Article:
According to the Bureau of Labor Statistics, there are 2.7 million registered nurses. They comprise the largest segment of the U.S. healthcare workforce. The BLS expects this number to reach 3.1 million by 2024, a 16 percent increase over 2014 data. According to the BLS, the typical education necessary to enter the nursing field is a bachelor’s degree.
The U.S. Nursing Workforce: Trends in Supply and Education, a report by the Department of Health and Human Services, reveals that 55 percent of registered nurses held a Bachelor of Science in Nursing degree (or higher) in 2010. The report also estimates there was an 86 percent increase in the number of RN-BSN graduates from 2009 to 2013. With more RNs earning BSNs, it will be more difficult for those without a bachelor’s degree to compete in the job market.
The American Association of Colleges of Nursing reports that, as of 2016, there are 679 RN to BSN programs. These programs build on prior learning and prepare nurses for a broader scope of practice. Students can complete an RN to BSN nursing program in one to two years; timing depends on individual students’ prior education and the institution’s requirements. Given these facts, it is no surprise that more ADN-prepared RNs are returning to school to earn BSN degrees.
The Growing Need for Nurses With a BSN
The AACN says there is a growing consensus in the higher education community that all professional disciplines should include a liberal arts education. The reasoning is that a liberal arts education tends to develop students’ skills in communications, cultural sensitivity, analytics, scientific reasoning and resourcefulness.
Some associate degrees in nursing programs require arts and science courses; however, BSN programs put more emphasis on science and humanities, which is typical of a liberal arts education. New healthcare technologies and increasing complexity of care require nurses with a broader knowledge base. Furthermore, the nursing field is losing experienced nurses to retirement. As a result, The Future of Nursing: Leading Change, Advancing Health report recommends that RNs pursue additional education.
Peter Bauerhaus, healthcare economist and professor of nursing, identifies “The 4 Forces That Will Reshape Nursing” as follows:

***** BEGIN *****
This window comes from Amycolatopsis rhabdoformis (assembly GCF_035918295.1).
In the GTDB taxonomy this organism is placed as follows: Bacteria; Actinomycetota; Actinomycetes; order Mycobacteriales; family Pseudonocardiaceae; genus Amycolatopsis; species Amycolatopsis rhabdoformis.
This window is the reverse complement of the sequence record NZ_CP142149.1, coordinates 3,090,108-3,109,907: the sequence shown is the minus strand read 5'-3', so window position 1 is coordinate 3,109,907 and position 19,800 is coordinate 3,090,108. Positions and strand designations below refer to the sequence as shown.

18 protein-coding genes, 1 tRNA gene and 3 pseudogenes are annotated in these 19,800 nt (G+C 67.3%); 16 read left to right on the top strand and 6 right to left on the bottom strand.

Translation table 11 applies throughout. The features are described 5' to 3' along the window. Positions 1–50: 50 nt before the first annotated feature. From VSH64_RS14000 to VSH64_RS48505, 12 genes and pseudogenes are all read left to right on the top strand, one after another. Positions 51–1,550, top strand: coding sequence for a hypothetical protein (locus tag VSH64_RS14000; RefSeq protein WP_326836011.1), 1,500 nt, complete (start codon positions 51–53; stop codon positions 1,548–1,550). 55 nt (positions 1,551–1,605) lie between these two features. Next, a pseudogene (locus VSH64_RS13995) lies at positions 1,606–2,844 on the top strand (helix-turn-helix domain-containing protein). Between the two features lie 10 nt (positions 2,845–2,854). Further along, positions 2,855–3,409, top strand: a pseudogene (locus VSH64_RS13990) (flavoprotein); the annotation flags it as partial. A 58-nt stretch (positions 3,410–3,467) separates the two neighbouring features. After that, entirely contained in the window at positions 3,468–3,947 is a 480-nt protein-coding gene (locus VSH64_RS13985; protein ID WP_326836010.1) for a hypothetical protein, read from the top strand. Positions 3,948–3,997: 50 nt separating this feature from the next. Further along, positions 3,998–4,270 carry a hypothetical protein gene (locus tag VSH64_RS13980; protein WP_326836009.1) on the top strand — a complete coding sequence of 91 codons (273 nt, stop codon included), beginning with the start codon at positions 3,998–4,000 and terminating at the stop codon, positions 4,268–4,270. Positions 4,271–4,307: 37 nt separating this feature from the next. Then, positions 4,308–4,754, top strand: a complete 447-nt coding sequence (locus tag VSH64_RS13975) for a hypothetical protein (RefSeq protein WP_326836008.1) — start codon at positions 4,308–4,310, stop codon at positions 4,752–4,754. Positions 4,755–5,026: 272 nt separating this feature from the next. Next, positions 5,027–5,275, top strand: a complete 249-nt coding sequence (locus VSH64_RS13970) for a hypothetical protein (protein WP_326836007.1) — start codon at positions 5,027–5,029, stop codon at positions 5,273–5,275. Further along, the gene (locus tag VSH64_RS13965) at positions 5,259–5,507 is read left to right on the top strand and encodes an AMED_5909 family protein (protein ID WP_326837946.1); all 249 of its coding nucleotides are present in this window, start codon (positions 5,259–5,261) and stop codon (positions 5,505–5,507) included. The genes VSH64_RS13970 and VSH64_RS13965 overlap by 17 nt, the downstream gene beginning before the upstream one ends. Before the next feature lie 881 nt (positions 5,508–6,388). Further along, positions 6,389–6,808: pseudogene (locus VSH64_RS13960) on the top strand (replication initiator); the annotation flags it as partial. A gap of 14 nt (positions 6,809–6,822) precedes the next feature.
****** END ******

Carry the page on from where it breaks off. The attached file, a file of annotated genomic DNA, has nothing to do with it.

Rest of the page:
- Physician shortage will drive need for nurses to assume more responsibilities.
- One-third of the nursing workforce will retire within 10 years.
- With 70 million aging baby boomers, many will have chronic and degenerative medical conditions.
- Healthcare reform requires more accountability for cost and quality of care.
A 2012 study from the AACN reports that almost 40 percent of hospitals and other healthcare organizations require new hires to have a BSN. Approximately 77 percent of employers have a strong preference for nurses with a BSN.
Studies like Lower Mortality in Magnet Hospitals have found Magnet hospitals show a 14 percent lower mortality risk and a 12 percent lower failure-to-rescue risk. In the pursuit of achieving Magnet status, hospitals tend to require nurses to have at least a BSN.
Preparing for Future Needs in Nursing
The Robert Wood Johnson Foundation (RWJF) partnered with the Institute of Medicine to address the recommendations in the IOM’s The Future of Nursing report. (As of 2015, the IOM is now known as the National Academy of Medicine.) They have assessed the nursing profession’s needs to determine how nurses can better support healthcare’s changing needs. One outcome of this collaboration is the goal to increase the number of nurses with a bachelor’s degree from 55 to 80 percent by 2020.
The RWJF also teamed up with the AARP to implement the report’s recommendations. They are working to increase the number of nurses who have a BSN, and they are addressing the shortage of nurses in geriatrics. The industry needs more nurses who can care for people age 65 and older, a fast-growing segment.
To meet the recommendations from the IOM report, the RWJF and the AARP have established Campaign for Action, which details transformations to nursing education. To encourage nurses to earn a BSN (and more advanced degrees), the Campaign has identified five education models:
- Permit nurses to earn a baccalaureate degree at a community college through an RN to BSN program.
- Share outcomes-based curriculum at the state or regional level for associate and baccalaureate degrees.
- Provide an accelerated RN to MSN program that is shorter than traditional programs.
- Foster collaboration between universities and community colleges with a shared statewide or regional curriculum to avoid coursework overlap.
- Implement a shared baccalaureate curriculum to shorten the time between an associate degree and a BSN.
The Future of Nursing
The Future of Nursing recommends improvements to prepare the nursing profession for increasing healthcare demands. One key recommendation is for nurses to earn BSNs. The changing healthcare environment demands that nurses be ready to support more complex healthcare needs.
Five models have been established to facilitate the pursuit of additional education, and state articulation agreements are easing barriers. RN to BSN programs can help nurses improve lives and keep people healthy — and they can lead nurses to more rewarding jobs in better working environments.
Learn more about Colorado Mesa University online RN to BSN program.
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